Il limbo economico del Laos

The economic limbo of Laos

In 2022, Laos experienced exacerbated social and economic pressures. The main news of the year was the country's terrible external debt. At 2.5%, the annual economic growth rate was the second lowest since 1988 and below initial forecasts. The increase in public and state-guaranteed debt is expected to exceed 100% of GDP by the end of the year. This is accompanied by a sharp depreciation of the national currency, the kip, and an increase in inflation, from less than 2% in 2021 to 37% in October 2022.

At a macroeconomic level, Laos needs to find a solution to its rising debt.

China's decisions will be crucial, as it holds half of Laos' debt. Yet there are voices of quiet confidence within parts of the Laotian government that China will provide a means to avoid default. China-Laos relations continued to strengthen in 2022, with Lao President Thongloun Sisoulith visiting Beijing in December to sign a series of new bilateral agreements and reaffirm the "shared future" of the two countries.

Passenger travel has also begun along the China-Laos High-Speed ​​Railway. While prolonged COVID-19 lockdowns have limited cross-border transit in China, the railway is hugely popular for domestic travel in Laos, with tickets selling out days in advance despite being difficult to access. Domestic travel won't make the project financially viable - connectivity to China and Thailand is needed for that to happen - but the railway has offered some excitement in an otherwise troubled year.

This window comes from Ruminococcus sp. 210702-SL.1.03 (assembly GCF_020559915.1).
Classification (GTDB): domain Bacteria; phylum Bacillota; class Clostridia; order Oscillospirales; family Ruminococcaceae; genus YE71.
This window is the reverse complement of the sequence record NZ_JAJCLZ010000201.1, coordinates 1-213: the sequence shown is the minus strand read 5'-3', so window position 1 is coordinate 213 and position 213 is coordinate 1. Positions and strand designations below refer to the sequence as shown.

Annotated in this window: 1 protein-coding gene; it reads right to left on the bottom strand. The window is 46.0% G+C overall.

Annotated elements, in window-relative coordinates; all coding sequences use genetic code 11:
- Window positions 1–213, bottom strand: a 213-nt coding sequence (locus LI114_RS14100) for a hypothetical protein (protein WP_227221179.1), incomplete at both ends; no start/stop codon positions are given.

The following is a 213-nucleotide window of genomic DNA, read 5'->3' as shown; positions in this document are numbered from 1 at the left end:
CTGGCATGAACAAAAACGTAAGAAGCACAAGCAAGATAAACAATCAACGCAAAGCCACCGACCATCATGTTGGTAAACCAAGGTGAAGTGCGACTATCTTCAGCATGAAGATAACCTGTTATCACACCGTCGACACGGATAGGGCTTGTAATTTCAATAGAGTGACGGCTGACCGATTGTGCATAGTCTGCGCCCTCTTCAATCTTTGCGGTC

Laos will seek to balance its growing engagement with China alongside commitments to other key bilateral partners. At the center of this balance is Vietnam, with 2022 marking the 60th anniversary of diplomatic ties between Laos and Vietnam and the 45th year of the Treaty of Friendship and Cooperation between Vietnam and Laos. Dubbed the Year of Solidarity and Friendship between Vietnam and Laos, 2022 saw a $132 million commitment from the World Bank to finance the upgrade of Lao National Road 2, which serves as the main economic corridor east- west connecting Thailand, Laos and Vietnam.

The effects of macroeconomic challenges have reduced to the point of negatively impacting the daily lives of citizens due to the increase in the cost of living, fuel shortages and limited household spending on healthcare and education. Crime rates have also increased, although the main cause for this appears to be a growth in methamphetamine circulation. This is linked to transnational organized crime networks that are intimately linked to the Golden Triangle Special Economic Zone.

Authors: Kearrin Sims, James Cook University

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